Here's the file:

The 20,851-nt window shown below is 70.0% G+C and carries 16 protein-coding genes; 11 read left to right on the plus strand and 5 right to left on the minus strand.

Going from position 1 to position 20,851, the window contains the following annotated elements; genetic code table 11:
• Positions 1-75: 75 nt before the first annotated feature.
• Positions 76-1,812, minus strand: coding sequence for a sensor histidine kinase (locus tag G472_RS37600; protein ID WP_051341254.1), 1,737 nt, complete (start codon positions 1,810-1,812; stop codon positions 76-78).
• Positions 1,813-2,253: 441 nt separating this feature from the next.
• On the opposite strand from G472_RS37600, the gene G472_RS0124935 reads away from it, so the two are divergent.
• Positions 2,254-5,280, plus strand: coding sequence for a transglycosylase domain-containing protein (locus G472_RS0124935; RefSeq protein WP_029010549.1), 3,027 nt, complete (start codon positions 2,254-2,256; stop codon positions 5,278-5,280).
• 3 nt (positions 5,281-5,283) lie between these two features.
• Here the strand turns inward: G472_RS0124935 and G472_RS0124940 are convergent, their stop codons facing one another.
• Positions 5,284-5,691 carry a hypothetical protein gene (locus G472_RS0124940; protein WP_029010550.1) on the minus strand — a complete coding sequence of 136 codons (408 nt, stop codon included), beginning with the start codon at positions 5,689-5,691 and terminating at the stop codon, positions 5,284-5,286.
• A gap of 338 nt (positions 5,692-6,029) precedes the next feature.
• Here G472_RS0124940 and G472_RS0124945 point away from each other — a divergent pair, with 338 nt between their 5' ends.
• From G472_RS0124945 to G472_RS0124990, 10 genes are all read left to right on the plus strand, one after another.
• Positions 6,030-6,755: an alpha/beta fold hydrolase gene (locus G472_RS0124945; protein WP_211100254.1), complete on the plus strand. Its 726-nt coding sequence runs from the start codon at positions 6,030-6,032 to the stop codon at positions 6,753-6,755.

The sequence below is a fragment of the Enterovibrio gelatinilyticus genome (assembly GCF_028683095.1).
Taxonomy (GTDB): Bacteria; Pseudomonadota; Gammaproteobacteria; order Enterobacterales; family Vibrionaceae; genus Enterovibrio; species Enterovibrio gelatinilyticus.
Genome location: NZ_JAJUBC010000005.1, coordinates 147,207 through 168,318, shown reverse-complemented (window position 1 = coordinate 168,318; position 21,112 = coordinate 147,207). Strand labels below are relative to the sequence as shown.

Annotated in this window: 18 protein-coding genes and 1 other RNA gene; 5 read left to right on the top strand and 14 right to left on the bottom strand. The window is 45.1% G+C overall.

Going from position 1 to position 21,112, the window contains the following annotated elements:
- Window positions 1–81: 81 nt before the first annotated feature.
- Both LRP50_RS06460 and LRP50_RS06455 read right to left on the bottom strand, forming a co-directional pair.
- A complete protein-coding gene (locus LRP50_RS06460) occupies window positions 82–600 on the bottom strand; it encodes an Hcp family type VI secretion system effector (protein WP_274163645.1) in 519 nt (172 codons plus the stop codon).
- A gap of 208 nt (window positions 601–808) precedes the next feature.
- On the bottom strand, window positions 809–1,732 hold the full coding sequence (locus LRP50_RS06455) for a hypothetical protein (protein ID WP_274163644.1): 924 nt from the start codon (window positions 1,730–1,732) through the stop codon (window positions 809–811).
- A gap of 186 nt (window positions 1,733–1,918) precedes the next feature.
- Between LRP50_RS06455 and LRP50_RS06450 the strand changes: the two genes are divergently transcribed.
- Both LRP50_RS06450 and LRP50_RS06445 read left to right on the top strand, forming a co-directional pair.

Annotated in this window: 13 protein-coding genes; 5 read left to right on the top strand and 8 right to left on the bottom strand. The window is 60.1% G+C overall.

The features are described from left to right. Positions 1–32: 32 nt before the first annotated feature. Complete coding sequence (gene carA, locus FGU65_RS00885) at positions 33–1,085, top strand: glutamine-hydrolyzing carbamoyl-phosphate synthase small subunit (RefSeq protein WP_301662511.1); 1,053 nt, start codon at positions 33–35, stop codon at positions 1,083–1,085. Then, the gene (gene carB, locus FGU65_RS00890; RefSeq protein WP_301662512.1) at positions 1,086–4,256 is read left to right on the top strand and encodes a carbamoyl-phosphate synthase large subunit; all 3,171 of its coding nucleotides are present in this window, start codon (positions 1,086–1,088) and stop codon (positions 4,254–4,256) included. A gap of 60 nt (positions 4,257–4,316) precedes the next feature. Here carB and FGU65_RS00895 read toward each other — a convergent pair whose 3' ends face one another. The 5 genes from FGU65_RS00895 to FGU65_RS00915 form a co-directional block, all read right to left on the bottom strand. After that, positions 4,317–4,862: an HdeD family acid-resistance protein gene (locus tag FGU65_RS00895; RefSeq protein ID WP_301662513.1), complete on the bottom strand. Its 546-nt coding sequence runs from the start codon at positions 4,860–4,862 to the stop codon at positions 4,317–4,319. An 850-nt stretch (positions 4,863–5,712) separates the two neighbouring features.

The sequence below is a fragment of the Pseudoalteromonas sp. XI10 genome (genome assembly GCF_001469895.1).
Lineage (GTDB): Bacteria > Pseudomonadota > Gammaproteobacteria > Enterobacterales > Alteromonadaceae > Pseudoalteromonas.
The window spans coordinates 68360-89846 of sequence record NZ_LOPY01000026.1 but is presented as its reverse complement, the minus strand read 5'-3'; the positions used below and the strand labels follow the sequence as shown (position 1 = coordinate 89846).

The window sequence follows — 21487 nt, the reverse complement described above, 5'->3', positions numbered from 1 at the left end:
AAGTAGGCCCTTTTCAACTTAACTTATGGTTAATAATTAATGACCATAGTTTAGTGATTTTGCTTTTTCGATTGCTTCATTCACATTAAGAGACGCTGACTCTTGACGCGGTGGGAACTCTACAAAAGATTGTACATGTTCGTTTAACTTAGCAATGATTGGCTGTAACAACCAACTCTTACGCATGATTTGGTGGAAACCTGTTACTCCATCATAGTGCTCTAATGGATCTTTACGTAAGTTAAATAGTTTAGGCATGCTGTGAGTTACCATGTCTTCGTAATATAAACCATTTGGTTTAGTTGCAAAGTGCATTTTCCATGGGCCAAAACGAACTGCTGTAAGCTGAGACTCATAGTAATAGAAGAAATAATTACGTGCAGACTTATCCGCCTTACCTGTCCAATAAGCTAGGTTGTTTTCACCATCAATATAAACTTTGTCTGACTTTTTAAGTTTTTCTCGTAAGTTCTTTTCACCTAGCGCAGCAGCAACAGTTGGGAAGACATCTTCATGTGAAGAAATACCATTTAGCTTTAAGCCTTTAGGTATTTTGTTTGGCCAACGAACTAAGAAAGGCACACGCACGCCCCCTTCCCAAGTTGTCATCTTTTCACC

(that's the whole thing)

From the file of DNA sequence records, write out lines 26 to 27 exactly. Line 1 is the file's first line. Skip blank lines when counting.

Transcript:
- Between LRP50_RS06455 and LRP50_RS06450 the strand changes: the two genes are divergently transcribed.
- Both LRP50_RS06450 and LRP50_RS06445 read left to right on the top strand, forming a co-directional pair.